The most frequent indication of TVS of the endometrium is for evaluation of women with postmenopausal bleeding. Any postmenopausal bleeding episodes need to be evaluated because 10% to 15% of these women will have endometrial carcinoma, a disease that is readily curable and usually detected in an early stage. 10

The data from several large studies indicate that endometrial thickness less than 5 to 6 mm is associated with endometrial atrophy, and biopsy is not needed. 6,8 If the endometrium is more than 5-mm thick (Figs. 5,6), bleeding may be associated with a histologically abnormal endometrium (hyperplasia or cancer). However, one needs to realize that the positive predictive value of an endometrium more than 6 mm is less than the negative predictive value of TVS (ability to exclude disease). In other words, TVS has superb accuracy in excluding disease but less accuracy in establishing that there is a definite histologic abnormality when the endometrium appears thickened.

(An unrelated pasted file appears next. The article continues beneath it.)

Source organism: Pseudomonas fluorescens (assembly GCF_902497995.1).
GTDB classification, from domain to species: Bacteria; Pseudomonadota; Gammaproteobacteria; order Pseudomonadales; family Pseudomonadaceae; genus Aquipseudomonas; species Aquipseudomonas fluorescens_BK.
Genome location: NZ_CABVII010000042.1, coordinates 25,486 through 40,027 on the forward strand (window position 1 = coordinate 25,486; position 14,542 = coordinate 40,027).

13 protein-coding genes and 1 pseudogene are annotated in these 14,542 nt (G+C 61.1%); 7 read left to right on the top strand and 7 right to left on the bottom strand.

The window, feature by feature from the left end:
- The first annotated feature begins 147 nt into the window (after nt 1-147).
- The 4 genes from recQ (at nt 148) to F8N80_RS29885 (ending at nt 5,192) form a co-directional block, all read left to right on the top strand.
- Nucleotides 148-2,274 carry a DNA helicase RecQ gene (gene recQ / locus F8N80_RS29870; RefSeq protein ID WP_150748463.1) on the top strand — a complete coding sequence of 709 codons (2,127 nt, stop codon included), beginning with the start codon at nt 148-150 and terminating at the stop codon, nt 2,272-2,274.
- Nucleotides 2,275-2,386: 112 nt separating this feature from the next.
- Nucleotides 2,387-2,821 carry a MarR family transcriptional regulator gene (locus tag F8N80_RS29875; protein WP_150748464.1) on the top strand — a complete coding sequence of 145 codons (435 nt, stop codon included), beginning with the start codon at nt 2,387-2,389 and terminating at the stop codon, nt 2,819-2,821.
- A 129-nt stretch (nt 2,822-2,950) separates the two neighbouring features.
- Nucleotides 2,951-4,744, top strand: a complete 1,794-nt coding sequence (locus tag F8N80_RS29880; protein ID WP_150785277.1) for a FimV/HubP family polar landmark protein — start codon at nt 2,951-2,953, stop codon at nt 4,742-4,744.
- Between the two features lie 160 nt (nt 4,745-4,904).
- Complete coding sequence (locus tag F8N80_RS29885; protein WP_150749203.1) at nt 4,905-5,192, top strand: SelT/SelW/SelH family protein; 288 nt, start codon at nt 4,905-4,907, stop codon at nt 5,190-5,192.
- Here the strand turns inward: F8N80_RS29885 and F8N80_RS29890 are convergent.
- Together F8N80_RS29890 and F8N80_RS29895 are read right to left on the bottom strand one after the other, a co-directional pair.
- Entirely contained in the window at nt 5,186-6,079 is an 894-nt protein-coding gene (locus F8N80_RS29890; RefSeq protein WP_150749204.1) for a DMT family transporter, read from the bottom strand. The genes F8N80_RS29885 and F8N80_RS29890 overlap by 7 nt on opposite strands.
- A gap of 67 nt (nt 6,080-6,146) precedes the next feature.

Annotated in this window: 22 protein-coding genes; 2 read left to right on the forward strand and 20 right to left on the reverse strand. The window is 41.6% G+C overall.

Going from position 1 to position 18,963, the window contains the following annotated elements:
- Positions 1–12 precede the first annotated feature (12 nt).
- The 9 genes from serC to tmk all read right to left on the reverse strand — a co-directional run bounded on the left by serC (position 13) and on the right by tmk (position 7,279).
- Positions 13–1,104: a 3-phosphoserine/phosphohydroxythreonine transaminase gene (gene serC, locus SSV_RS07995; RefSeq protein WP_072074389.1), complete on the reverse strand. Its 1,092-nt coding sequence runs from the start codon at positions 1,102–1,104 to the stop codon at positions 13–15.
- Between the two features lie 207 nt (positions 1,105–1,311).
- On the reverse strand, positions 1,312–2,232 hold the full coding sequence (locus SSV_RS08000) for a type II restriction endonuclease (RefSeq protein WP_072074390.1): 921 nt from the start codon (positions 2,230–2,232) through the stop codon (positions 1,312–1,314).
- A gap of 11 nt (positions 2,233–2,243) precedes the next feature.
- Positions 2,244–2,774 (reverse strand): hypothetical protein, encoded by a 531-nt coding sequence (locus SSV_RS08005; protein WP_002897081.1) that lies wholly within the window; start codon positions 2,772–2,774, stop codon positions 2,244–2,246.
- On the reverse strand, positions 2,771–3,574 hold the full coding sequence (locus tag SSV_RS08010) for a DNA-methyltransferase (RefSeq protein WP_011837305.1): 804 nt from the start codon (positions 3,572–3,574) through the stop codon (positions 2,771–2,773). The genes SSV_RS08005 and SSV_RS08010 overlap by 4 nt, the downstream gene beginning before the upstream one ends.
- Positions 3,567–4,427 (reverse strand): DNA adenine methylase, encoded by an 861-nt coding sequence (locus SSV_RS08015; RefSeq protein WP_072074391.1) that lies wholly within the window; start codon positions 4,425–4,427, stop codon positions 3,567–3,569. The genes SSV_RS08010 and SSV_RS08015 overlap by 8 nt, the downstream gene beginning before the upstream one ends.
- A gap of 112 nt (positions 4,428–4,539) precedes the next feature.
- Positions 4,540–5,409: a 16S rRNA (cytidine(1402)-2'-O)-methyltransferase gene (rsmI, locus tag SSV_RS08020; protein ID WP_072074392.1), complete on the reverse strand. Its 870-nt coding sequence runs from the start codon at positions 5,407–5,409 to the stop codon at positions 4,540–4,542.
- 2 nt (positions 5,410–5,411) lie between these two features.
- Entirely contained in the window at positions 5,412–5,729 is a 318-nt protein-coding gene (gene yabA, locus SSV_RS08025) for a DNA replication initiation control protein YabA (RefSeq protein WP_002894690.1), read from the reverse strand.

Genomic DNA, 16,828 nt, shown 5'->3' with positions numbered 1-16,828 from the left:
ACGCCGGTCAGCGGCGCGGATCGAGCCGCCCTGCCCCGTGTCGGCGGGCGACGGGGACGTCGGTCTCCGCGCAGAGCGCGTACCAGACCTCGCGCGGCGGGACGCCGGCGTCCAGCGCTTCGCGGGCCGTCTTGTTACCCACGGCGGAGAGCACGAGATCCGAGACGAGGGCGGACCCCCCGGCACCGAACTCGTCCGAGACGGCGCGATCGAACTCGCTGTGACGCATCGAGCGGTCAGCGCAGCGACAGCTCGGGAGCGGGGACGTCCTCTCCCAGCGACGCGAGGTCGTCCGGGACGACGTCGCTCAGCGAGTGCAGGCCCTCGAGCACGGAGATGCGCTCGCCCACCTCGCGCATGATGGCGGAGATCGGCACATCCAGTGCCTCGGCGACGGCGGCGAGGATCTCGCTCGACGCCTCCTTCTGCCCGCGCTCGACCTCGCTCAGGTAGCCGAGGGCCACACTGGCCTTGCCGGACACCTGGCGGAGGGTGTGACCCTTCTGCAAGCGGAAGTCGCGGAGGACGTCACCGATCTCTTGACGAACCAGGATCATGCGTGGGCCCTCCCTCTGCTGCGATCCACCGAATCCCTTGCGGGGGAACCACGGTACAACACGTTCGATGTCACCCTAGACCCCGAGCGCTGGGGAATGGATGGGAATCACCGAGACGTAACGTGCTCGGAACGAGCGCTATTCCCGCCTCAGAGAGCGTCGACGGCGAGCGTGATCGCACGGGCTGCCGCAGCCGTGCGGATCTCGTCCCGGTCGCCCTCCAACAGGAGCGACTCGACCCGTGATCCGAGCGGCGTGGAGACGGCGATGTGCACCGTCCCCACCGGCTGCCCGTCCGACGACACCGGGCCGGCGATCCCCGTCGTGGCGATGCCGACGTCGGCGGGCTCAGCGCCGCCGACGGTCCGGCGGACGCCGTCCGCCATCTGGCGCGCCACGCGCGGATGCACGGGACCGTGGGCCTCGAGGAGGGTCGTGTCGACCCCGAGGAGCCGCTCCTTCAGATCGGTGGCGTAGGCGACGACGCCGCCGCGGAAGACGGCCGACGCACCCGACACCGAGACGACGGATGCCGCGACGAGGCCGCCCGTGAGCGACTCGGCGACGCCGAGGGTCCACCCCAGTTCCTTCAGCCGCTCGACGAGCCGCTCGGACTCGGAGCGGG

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Polyps typically appear as echogenic masses within the endometrial lumen. They can contain punctate cystic areas that represent related glandular elements within the polyp. It may be necessary to perform SIS to confirm the initial TVS impression and to show the pedicle of the polyp. It is important to realize that approximately 3% of polyps contain cancer. 18

Carcinomas may show irregular endometrial/myometrial borders, indicating myometrial invasion (Fig. 6). If there is a suspicion of invasion, contrast-enhanced MRI can accurately assess the presence and extent of invasion.